Running record of election returns

22/09/2010 is providing a running record of election returns for the 35 councils whose votes it’s processing, including comparisons with the number of votes cast at the same stage in the last two elections.

After just two days it’s too soon to draw reliable conclusions but it will be interesting to follow the trend.

Our voting papers came with Monday’s mail, I started to fill mine out but put it aside because I’m still not certain about where to put a couple of ticks.

The media is often blamed for not covering local body issues and candidates well, but a lot of candidates aren’t helping themselves.

Local Government On Line has a website on which candidates can post photos and information which voters can find by typing in their address.

Only one of the four mayoral candidates, none of the five district council candidates, neither of the two regional council candidates and only four of the 11 health board candidates for whom I can vote have bothered to post anything.

Feds asks councils to stick to basics


Federated Farmers is asking councils to stick to basics in its first manifesto for local body candidates and voters.

President Don Nicolson says:

“New Zealand’s 85 current local councils collected in rates last year, enough money to fund the New Zealand Police more than two and half times over.  For many farmers, rates are now among their biggest working expenses,”

“The vital role of councils has been underlined by the Canterbury earthquake.  Basic services are taken for granted until the likes of water, wastewater and roads are suddenly lost.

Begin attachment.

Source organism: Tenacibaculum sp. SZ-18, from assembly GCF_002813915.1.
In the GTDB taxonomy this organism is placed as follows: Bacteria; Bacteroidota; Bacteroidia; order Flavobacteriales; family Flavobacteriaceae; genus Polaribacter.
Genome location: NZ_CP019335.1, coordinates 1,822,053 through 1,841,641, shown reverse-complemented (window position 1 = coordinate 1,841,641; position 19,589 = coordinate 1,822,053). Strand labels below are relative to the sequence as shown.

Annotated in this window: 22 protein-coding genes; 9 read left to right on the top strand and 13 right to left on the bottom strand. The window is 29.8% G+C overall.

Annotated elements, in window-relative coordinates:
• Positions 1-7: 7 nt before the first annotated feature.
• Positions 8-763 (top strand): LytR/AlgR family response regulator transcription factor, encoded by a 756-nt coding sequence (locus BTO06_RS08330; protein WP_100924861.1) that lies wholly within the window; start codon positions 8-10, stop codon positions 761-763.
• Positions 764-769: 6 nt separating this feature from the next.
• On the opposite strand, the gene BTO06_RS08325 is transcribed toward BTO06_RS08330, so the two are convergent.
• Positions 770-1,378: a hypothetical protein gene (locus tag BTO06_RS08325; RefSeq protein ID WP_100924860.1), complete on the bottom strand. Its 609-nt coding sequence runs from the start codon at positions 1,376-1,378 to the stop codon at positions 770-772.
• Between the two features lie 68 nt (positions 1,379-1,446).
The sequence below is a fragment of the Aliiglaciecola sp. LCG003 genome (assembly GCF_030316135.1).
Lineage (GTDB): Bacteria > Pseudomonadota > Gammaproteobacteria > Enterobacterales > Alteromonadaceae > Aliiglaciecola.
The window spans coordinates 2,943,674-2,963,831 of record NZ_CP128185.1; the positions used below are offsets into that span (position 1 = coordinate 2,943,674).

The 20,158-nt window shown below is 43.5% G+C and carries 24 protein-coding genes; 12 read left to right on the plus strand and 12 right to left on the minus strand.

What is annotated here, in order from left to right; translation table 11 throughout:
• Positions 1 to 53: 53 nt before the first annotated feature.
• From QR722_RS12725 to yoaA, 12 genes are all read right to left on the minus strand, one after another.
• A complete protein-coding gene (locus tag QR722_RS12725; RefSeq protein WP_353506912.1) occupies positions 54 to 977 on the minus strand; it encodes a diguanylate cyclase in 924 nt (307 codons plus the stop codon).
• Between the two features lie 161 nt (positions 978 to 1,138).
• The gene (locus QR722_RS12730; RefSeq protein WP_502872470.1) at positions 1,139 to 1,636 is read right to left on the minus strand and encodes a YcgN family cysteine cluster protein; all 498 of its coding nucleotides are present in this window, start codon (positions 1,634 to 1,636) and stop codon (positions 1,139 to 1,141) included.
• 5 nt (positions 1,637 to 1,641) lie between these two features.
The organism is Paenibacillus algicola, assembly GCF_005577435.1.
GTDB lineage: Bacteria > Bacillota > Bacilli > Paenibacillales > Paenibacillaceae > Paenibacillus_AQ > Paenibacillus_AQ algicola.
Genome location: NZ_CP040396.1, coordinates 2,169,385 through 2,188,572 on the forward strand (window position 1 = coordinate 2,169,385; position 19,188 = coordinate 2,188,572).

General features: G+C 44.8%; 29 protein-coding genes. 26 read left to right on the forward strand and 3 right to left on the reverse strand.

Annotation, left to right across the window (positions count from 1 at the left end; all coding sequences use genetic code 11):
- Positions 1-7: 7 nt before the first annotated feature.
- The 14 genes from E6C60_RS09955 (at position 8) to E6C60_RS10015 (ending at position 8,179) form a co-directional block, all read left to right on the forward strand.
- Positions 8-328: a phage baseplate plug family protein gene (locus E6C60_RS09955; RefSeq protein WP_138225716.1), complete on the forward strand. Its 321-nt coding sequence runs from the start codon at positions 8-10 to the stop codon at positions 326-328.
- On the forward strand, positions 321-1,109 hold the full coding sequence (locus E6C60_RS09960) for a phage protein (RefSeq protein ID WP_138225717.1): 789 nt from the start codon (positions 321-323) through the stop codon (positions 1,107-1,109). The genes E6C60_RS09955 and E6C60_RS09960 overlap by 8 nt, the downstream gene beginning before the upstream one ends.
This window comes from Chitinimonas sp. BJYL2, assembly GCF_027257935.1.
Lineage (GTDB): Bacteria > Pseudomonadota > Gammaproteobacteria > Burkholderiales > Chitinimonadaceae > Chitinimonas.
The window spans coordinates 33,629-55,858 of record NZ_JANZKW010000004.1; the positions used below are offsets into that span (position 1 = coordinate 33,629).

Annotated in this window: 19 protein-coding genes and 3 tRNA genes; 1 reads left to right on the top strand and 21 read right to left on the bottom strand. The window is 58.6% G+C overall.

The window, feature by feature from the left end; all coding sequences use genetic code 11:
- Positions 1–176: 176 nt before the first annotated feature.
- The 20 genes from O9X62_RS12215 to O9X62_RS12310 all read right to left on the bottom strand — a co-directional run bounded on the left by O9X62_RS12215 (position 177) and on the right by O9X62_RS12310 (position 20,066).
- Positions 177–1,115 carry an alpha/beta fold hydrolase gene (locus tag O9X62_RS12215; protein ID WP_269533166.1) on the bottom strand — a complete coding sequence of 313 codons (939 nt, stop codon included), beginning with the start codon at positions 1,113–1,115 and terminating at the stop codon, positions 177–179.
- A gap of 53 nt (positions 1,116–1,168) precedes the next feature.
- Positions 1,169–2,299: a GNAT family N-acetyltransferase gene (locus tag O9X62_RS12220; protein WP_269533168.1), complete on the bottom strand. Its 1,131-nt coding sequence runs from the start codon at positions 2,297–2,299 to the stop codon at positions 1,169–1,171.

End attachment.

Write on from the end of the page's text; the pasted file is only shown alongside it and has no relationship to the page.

“Our local councils also control assets worth nearly $99 billion with debts of around $7.5 billion.  Every aspiring councillor needs to understand, the huge governance role they are seeking election to undertake.

“Candidates need to understand that rates are not there to fund ‘dreams and schemes’, but come from the hard work of property owners.   This is the reason why Federated Farmers believes its Manifesto is a positive contribution to the 2010 local authority campaigns.

There hasn’t been much policy from any of the candidates standing in our area and campaign statements often combine the mutually exclusive desires of lower rates and more services.

“It provides both candidates and voters a yardstick to assess policies, pledges and positions.  While there’s naturally a rural dimension to the Manifesto, the points are pretty much universal for urban and rural voters alike.

“What we want to see emerge are councillors committed to sound and equitable policies. Yet to get them, voters actually have to vote.

Nicolson said that in the last local body election on 44% of those eligible to vote did so.

” You can’t help but suspect that most of the people who ‘demand’ more be spent on local services, come from the other 56 percent who never bothered voting.

“It’s a major reason why farmers must vote in high numbers to ensure quality candidates are either elected or retained.  Yet it’s doubly important to ensure these candidates understand the concerns of farmers and have the wherewithal to do something about them.

“While the system of funding local government is badly flawed, a bold council can take positive action that will make a real difference to the amount farmers and property owners pay in rates.

“Good councillors should focus on what the core job of their council is, no mater how unsexy it seems.  It means resisting the ‘dreams and schemes’ of interest groups who are quick to spend other people’s hard earned dollars,” Mr Nicolson concluded.

A property based tax will always disadvantage farmers but there’s no simple way to reform the rating system that would be easy to sell to voters.

However, the best way to reduce the rates burden is to increase the rating base. That requires more people and more businesses.